The defeat is now classed as so long ago by the media, that it doesn’t allow the option to stir up the primal need for revenge that say matches against Argentina, France, Germany, Scotland and Portugal brings. Even allowing for the 2-0 defeat in Boston back in 1993 fails to raise the hackles of English fans. That period of failure is written off as the “Graham Taylor era” and no-one likes opening that particular box back up. Wedged between the semi finals of 1990 and 1996, it’s glossed over at any given opportunity. It’s not that England fans don’t care or feel the result is a forgone conclusion, they just expect the team to win.
Some parts of the media will try and stir it up, get some anti-American feeling going, but in general, it’s not there to stir and I feel it’s vice versa. I couldn’t have met a friendlier bunch of people when I was in the States, I really like the place and the people. It suited me. Honestly, I could think of nothing better than living in either Florida or California, I’d love to live the States. I’d bite your arm off to live there, I really would. Especially now that football is growing as a sport.
What has surprised me are some attempts at belittling England, such as the laughable comments that England had an easy group to get through. Despite the excuses being made for Croatia having two players missing, which I think certainly overplays the amount of ability and influence Eduardo has on the national side, beating them 4-1 away and 5-1 at home is not something to write off so easily. Croatia were on a 14 year unbeaten home run. 14 years, now come on surely that deserves a little credit? No, well disputing that as two excellent results is pointless.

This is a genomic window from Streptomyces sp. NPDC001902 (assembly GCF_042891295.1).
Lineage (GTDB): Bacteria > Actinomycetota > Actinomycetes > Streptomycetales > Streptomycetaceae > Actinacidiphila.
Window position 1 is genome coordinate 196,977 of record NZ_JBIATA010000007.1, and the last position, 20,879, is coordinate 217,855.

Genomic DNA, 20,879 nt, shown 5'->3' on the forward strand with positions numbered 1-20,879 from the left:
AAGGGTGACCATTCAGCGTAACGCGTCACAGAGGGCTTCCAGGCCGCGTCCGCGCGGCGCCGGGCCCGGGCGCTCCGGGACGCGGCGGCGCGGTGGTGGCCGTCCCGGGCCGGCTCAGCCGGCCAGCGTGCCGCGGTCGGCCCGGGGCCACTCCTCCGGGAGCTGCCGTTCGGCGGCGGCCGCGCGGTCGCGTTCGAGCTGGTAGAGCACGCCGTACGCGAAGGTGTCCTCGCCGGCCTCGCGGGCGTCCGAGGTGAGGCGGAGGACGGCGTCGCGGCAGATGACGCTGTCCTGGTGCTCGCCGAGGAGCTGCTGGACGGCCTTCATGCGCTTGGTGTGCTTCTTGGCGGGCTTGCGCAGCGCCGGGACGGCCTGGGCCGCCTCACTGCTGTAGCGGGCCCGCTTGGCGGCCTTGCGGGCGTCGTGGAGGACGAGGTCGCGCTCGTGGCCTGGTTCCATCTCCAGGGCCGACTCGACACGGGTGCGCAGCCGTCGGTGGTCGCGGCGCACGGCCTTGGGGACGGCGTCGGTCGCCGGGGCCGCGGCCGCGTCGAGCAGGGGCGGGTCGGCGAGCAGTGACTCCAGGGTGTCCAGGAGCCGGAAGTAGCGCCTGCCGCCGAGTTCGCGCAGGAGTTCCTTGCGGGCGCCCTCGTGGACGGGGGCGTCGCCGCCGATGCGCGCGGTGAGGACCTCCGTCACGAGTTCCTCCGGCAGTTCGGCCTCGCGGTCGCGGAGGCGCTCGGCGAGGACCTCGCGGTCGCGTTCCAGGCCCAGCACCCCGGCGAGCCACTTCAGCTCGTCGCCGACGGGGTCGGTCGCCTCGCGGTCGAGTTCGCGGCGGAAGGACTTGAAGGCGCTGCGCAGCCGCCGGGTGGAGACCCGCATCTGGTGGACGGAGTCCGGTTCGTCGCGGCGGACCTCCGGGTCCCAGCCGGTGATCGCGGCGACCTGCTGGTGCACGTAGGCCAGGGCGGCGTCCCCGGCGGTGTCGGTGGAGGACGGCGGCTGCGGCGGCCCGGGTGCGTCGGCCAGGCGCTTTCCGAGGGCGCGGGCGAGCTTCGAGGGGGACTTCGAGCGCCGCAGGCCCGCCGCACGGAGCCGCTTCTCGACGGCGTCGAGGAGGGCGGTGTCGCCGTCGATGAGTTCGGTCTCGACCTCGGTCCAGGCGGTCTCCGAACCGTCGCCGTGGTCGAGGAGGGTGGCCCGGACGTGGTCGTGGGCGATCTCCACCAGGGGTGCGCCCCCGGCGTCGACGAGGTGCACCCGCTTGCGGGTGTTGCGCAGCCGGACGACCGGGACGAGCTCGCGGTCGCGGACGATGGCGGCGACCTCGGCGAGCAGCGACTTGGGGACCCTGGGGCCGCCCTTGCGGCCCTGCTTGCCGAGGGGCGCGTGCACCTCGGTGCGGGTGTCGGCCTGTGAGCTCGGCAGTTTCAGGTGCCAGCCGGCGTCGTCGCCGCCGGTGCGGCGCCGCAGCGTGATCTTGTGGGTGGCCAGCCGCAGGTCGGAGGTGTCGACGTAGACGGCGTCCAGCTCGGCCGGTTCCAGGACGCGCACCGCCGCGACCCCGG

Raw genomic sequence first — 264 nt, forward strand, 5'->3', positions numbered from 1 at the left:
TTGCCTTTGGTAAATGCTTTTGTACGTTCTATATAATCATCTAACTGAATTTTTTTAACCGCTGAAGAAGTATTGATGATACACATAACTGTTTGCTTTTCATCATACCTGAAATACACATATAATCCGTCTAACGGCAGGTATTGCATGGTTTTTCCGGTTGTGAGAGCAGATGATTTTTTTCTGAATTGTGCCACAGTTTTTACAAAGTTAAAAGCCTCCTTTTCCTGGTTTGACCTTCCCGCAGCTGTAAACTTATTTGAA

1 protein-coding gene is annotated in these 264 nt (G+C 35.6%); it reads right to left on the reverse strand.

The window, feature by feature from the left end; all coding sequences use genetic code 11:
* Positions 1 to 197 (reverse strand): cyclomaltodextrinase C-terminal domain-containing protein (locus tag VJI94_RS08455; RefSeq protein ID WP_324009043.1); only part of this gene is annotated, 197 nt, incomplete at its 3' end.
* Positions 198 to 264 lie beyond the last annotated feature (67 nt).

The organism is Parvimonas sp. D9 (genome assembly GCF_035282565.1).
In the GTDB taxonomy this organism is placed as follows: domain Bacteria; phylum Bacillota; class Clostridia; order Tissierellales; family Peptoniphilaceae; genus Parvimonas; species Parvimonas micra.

Just because we’re not banging on about the game doesn’t mean we think less of the USA as a footballing nation, or that we don’t rate the team, the talent and tenacity are clearly there. It doesn’t mean we don’t view the USA as a threat, we do. It’s just that as with Algeria and Slovakia, the team are expected to win. Nothing more, nothing less. Me, I’m expecting it to be the toughest game of the group stage and I do honestly hope the USA get through to the second round too. It’ll be tough, but it’s certainly an easier group than you got saddled with last time.
No-one is taken the USA lightly, don’t judge us on our media and some of the chatter that descends through the Internet, like a room full of monkeys tweeting. Talk to us, ask us what we think, don’t make outlandish sweeping statements about how crap England are just to get a reaction, that’s just juvenile. We see enough football to know when someone’s talented.
We were all impressed at Landon Donovan finally having a productive spell in European football, we know what Clint Dempsey offers the team. We know Freddy Adu has dropped off the edge of the world by getting too big for his boots. We’ve seen some of the best players the USA has produced week in, week out in all our leagues. Don’t mistake our silence or reticence for arrogance.It just means we quite like you and surely that’s a good thing isn’t it??
Leave me your comments below, or you can find me on twitter.com/paulbestall where I can talk football all day.